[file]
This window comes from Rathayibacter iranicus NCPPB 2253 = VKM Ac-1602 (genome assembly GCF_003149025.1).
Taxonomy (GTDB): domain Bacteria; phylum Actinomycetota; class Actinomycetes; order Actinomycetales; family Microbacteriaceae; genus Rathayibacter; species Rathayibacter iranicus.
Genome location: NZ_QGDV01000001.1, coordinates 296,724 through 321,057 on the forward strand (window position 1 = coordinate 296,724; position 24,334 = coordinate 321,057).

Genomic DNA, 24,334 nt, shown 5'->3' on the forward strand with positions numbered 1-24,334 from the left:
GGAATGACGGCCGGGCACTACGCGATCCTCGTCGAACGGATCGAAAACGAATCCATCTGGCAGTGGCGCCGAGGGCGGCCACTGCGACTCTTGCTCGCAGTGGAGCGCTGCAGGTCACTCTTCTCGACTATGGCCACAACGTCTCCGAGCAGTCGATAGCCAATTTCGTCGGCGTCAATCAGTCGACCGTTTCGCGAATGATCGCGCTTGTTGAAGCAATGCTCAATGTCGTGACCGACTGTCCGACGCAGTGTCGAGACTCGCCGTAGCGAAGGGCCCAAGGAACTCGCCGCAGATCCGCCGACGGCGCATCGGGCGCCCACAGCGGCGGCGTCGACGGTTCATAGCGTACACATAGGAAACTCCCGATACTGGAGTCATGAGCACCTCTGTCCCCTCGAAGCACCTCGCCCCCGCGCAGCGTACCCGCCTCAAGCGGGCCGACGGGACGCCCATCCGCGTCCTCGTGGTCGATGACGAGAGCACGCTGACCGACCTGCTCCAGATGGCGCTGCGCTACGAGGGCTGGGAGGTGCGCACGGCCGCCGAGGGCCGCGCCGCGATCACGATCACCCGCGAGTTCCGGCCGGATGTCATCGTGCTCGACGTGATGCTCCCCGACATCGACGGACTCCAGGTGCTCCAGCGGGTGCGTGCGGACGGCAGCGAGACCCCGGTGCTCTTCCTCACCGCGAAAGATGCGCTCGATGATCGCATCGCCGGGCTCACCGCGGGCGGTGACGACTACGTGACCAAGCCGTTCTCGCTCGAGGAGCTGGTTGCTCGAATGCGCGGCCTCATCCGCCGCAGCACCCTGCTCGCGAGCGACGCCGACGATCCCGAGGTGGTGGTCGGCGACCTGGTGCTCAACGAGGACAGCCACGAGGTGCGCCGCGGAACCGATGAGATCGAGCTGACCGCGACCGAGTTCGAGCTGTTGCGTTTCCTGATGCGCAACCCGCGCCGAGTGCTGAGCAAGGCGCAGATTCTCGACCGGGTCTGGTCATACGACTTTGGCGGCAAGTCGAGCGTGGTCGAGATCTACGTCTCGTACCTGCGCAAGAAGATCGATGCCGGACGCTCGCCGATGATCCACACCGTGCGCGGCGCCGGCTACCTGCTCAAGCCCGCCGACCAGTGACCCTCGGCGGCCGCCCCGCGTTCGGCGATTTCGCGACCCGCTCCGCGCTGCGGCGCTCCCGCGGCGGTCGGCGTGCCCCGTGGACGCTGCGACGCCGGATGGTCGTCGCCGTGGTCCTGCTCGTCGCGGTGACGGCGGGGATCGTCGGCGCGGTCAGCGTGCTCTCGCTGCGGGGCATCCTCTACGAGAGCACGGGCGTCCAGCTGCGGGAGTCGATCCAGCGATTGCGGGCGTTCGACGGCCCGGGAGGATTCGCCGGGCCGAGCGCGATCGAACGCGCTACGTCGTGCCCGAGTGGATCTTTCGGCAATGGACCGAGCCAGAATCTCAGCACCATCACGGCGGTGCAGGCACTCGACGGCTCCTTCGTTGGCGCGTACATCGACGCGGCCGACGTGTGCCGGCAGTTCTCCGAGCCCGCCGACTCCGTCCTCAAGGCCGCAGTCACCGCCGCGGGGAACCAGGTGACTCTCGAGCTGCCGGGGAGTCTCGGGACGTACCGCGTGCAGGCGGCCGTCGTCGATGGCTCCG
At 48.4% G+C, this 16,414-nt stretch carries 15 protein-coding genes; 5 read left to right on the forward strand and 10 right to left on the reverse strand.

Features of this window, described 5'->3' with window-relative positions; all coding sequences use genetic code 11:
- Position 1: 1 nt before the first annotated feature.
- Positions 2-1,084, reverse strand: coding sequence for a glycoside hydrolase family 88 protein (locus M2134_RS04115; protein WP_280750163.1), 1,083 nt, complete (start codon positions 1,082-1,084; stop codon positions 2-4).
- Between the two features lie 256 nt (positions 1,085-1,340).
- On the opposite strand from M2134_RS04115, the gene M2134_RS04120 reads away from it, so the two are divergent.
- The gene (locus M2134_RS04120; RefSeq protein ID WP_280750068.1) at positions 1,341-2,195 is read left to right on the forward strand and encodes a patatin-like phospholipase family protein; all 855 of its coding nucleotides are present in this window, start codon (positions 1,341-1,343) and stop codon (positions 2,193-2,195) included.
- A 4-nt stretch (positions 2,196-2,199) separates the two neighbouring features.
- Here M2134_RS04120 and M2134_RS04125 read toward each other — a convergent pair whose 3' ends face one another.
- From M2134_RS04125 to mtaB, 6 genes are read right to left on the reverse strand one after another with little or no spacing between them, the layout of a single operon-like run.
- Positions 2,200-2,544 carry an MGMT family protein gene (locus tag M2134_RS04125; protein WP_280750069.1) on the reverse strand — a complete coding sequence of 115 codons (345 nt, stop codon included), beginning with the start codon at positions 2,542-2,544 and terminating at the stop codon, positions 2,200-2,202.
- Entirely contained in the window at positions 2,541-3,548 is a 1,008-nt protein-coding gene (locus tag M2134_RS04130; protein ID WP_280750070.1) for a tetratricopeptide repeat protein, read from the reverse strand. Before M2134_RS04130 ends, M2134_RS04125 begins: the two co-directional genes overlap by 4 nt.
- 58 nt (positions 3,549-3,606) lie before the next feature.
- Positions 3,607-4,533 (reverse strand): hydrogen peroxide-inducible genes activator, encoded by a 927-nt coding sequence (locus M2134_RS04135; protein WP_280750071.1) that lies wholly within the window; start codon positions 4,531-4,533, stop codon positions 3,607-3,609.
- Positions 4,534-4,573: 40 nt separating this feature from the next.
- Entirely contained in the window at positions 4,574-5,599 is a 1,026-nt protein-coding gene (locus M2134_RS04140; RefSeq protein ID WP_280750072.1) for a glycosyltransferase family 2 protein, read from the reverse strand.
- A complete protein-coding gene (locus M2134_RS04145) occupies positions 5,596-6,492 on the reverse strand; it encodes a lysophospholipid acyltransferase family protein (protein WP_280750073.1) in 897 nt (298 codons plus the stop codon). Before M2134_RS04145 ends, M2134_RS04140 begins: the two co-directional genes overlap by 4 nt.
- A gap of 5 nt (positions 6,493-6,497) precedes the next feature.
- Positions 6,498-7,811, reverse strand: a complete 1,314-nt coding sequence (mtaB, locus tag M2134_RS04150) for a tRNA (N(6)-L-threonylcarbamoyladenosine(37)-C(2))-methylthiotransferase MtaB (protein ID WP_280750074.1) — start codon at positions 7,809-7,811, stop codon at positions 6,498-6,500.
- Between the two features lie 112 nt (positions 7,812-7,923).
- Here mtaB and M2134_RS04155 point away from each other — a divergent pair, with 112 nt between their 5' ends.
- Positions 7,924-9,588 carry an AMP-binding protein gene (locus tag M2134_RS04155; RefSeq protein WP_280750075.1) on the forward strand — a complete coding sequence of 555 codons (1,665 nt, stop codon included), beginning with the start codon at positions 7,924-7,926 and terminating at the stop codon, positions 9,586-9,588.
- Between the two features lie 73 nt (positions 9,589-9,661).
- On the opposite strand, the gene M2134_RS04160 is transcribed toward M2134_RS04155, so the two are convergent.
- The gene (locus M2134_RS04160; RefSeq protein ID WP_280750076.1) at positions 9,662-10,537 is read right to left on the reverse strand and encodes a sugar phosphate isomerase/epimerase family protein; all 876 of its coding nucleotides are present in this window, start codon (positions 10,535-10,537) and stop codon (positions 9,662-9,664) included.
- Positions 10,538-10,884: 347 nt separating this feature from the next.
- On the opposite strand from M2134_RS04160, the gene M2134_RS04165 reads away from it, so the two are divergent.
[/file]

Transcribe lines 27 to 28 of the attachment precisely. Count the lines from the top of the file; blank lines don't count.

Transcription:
- Positions 7,924-9,588 carry an AMP-binding protein gene (locus tag M2134_RS04155; RefSeq protein WP_280750075.1) on the forward strand — a complete coding sequence of 555 codons (1,665 nt, stop codon included), beginning with the start codon at positions 7,924-7,926 and terminating at the stop codon, positions 9,586-9,588.
- Between the two features lie 73 nt (positions 9,589-9,661).